Turning Girls on to Mission In Columbia, S.C.

Turning Girls on to Mission In Columbia, S.C.
Washington Street United Methodist Women youth circle members raise money for mission by selling Valentines and fair-trade chocolate.

A youth circle at Washington Street United Methodist Church in Columbia, S.C., is learning by doing mission through United Methodist Women.

United Methodist Women members Mary Lide and Kathy Wright work with the circle of first- through sixth-grade girls. Ms. Lide said the girls perused the Mission Giving maps in the February 2012 response, selected projects for special focus and then researched additional information about those programs and their home nations.

“This week we gave them general information about Sierra Leone and Ekaterinburg, Russia,” Ms. Lide said. “We explained the Pledge to Mission offering and got them to vote on our pledge. We let them know that we are getting more information about ways we might communicate with these projects from the national office of United Methodist Women.”

Ms. Lide said the youth circle was formed about eight years ago after a church member read about a similar group in North Carolina in The Interpreter magazine. “We meet once a month for an hour and a half and have a short program, usually an article from response, work on a craft or mission project and enjoy a snack brought by a member,” Ms. Lide said. Over the years, youth circle mission projects have included assembling health kits; planting a tomato and herb container garden for Killings-worth Home, a national mission institution; throwing a Valentine's Day party for Washington Street members who live in a retirement home; collecting supplies and stuffing gift bags for the clientele at the church's “soup cellar”; and making  table decorations for the church's Consecration Sunday dinner. The young people have also helped to prepare food to be served in the soup cellar; made the church aware of the denomination’s Imagine No Malaria project and contributed money to the effort. The girls have participated in Heifer International's Read to Feed program, gone grocery shopping to stock another United Methodist church's food pantry and made and filled small Easter baskets for a local nonprofit that helps children and parents break the cycle of neglect and abuse.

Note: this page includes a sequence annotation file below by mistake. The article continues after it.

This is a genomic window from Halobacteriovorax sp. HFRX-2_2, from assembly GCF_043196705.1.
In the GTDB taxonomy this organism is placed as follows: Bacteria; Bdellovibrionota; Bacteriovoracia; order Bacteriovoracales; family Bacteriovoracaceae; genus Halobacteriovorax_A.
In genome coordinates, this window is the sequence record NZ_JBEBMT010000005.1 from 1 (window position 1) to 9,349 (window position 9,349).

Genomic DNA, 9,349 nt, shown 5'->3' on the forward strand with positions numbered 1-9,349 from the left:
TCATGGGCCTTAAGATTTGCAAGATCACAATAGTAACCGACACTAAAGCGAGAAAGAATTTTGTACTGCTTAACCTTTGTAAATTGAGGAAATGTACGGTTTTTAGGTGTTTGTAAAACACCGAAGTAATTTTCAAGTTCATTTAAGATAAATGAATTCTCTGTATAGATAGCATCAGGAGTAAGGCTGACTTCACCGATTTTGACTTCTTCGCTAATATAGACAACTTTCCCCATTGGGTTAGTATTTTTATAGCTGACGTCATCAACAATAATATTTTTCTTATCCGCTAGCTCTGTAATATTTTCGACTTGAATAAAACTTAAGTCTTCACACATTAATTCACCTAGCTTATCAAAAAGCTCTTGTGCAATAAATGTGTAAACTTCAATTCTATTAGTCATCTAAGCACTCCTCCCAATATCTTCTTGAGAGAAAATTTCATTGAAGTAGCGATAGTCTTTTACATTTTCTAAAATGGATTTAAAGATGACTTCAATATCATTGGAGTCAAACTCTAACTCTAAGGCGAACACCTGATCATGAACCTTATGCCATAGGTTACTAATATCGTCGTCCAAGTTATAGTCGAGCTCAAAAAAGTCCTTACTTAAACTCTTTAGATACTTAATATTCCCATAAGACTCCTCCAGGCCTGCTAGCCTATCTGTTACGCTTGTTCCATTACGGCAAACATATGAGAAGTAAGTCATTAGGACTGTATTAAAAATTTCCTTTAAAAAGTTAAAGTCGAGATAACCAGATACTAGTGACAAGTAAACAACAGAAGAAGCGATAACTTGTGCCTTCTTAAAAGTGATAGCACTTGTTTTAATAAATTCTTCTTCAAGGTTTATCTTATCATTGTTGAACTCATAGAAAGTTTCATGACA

“For the past three years for their fund-raising project, the girls have made and sold Valentines and fair-trade chocolates purchased from Equal Exchange through the United Methodist Committee on Relief Coffee Project,” Ms. Lide said. “We began selling the chocolates after having a program on the treatment of young boys on the cacao plantations in Ivory Coast.

“This is the main way we fund our mission projects, although we receive some funds through honorariums.”

Ms. Lide said some of the girls in the original circle have "graduated" or relocated when their parents changed jobs. “This year we have five active members: two second graders, two third graders and one fourth grader,” she said.

Posted or updated: 6/30/2012 11:00:00 PM
response cover